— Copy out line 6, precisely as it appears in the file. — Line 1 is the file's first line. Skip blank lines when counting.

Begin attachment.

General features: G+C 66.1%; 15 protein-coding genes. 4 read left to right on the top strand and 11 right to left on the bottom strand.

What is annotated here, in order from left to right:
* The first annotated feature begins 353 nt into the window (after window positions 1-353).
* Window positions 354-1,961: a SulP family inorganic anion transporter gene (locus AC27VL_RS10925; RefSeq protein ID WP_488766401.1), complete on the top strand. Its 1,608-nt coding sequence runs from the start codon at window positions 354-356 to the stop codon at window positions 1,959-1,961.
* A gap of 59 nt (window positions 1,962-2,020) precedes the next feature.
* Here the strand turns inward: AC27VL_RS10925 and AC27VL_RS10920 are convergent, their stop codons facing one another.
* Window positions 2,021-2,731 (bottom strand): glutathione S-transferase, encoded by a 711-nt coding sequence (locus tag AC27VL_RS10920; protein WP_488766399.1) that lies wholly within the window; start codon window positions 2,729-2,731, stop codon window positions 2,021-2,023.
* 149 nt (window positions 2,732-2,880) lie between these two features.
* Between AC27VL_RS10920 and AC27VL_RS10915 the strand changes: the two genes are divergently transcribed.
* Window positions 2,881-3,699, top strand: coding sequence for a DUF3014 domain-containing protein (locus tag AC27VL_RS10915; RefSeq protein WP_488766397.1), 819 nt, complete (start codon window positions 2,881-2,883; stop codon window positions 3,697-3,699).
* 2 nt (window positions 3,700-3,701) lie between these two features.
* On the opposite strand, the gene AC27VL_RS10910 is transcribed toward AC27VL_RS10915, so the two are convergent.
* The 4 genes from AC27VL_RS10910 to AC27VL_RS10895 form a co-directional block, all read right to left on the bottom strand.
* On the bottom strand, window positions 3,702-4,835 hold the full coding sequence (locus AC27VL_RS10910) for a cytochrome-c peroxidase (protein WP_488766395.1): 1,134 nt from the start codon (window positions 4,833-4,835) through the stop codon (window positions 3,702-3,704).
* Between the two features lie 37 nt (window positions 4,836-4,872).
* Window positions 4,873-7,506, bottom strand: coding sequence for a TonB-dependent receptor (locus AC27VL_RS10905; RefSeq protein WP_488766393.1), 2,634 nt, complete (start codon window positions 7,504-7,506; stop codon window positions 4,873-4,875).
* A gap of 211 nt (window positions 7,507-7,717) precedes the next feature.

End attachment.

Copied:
* Here the strand turns inward: AC27VL_RS10925 and AC27VL_RS10920 are convergent, their stop codons facing one another.